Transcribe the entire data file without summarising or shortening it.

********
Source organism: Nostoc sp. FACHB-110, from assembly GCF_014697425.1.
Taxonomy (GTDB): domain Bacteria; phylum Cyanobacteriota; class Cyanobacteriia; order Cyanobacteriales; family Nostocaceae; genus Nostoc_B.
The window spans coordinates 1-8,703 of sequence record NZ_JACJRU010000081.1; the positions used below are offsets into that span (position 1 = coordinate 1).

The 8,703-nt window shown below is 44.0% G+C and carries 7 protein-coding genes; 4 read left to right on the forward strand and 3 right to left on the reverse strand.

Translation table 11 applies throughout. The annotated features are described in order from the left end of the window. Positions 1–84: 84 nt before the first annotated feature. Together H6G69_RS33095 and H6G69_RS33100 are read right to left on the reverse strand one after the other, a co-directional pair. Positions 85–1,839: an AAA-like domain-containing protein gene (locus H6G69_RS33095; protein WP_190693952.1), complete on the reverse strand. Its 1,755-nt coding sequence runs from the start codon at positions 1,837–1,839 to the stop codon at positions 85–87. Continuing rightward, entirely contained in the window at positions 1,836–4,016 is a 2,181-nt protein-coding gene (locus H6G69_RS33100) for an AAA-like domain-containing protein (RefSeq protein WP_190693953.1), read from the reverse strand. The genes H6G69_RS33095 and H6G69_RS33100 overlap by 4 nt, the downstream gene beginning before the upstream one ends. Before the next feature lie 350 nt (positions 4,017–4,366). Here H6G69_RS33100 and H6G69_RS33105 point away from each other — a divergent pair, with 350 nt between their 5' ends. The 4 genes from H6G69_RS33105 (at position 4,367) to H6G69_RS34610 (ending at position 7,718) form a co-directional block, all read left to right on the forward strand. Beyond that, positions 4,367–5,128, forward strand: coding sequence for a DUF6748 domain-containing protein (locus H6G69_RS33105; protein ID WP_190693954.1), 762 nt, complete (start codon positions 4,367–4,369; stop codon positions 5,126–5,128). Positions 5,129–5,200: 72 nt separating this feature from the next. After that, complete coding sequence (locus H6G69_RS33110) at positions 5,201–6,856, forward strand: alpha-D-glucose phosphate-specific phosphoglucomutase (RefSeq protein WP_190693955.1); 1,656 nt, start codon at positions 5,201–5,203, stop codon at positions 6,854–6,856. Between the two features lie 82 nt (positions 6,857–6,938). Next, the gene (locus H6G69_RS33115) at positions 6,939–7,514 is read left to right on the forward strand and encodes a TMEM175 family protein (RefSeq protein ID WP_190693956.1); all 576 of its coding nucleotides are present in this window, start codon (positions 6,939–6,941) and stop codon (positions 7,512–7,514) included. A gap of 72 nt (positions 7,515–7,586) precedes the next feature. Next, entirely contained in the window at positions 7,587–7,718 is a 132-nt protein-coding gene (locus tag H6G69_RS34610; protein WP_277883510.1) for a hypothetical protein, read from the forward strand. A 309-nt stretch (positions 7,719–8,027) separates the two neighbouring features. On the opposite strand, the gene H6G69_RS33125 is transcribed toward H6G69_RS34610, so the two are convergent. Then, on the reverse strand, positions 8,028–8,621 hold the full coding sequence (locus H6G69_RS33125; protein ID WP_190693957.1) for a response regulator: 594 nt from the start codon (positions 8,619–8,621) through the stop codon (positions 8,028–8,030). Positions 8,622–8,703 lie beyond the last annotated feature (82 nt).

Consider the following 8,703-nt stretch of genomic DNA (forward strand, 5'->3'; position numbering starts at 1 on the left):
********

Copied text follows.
Source organism: Nostoc sp. FACHB-110, from assembly GCF_014697425.1.
Taxonomy (GTDB): domain Bacteria; phylum Cyanobacteriota; class Cyanobacteriia; order Cyanobacteriales; family Nostocaceae; genus Nostoc_B.
The window spans coordinates 1-8,703 of sequence record NZ_JACJRU010000081.1; the positions used below are offsets into that span (position 1 = coordinate 1).

The 8,703-nt window shown below is 44.0% G+C and carries 7 protein-coding genes; 4 read left to right on the forward strand and 3 right to left on the reverse strand.

Translation table 11 applies throughout. The annotated features are described in order from the left end of the window. Positions 1–84: 84 nt before the first annotated feature. Together H6G69_RS33095 and H6G69_RS33100 are read right to left on the reverse strand one after the other, a co-directional pair. Positions 85–1,839: an AAA-like domain-containing protein gene (locus H6G69_RS33095; protein WP_190693952.1), complete on the reverse strand. Its 1,755-nt coding sequence runs from the start codon at positions 1,837–1,839 to the stop codon at positions 85–87. Continuing rightward, entirely contained in the window at positions 1,836–4,016 is a 2,181-nt protein-coding gene (locus H6G69_RS33100) for an AAA-like domain-containing protein (RefSeq protein WP_190693953.1), read from the reverse strand. The genes H6G69_RS33095 and H6G69_RS33100 overlap by 4 nt, the downstream gene beginning before the upstream one ends. Before the next feature lie 350 nt (positions 4,017–4,366). Here H6G69_RS33100 and H6G69_RS33105 point away from each other — a divergent pair, with 350 nt between their 5' ends. The 4 genes from H6G69_RS33105 (at position 4,367) to H6G69_RS34610 (ending at position 7,718) form a co-directional block, all read left to right on the forward strand. Beyond that, positions 4,367–5,128, forward strand: coding sequence for a DUF6748 domain-containing protein (locus H6G69_RS33105; protein ID WP_190693954.1), 762 nt, complete (start codon positions 4,367–4,369; stop codon positions 5,126–5,128). Positions 5,129–5,200: 72 nt separating this feature from the next. After that, complete coding sequence (locus H6G69_RS33110) at positions 5,201–6,856, forward strand: alpha-D-glucose phosphate-specific phosphoglucomutase (RefSeq protein WP_190693955.1); 1,656 nt, start codon at positions 5,201–5,203, stop codon at positions 6,854–6,856. Between the two features lie 82 nt (positions 6,857–6,938). Next, the gene (locus H6G69_RS33115) at positions 6,939–7,514 is read left to right on the forward strand and encodes a TMEM175 family protein (RefSeq protein ID WP_190693956.1); all 576 of its coding nucleotides are present in this window, start codon (positions 6,939–6,941) and stop codon (positions 7,512–7,514) included. A gap of 72 nt (positions 7,515–7,586) precedes the next feature. Next, entirely contained in the window at positions 7,587–7,718 is a 132-nt protein-coding gene (locus tag H6G69_RS34610; protein WP_277883510.1) for a hypothetical protein, read from the forward strand. A 309-nt stretch (positions 7,719–8,027) separates the two neighbouring features. On the opposite strand, the gene H6G69_RS33125 is transcribed toward H6G69_RS34610, so the two are convergent. Then, on the reverse strand, positions 8,028–8,621 hold the full coding sequence (locus H6G69_RS33125; protein ID WP_190693957.1) for a response regulator: 594 nt from the start codon (positions 8,619–8,621) through the stop codon (positions 8,028–8,030). Positions 8,622–8,703 lie beyond the last annotated feature (82 nt).

Consider the following 8,703-nt stretch of genomic DNA (forward strand, 5'->3'; position numbering starts at 1 on the left):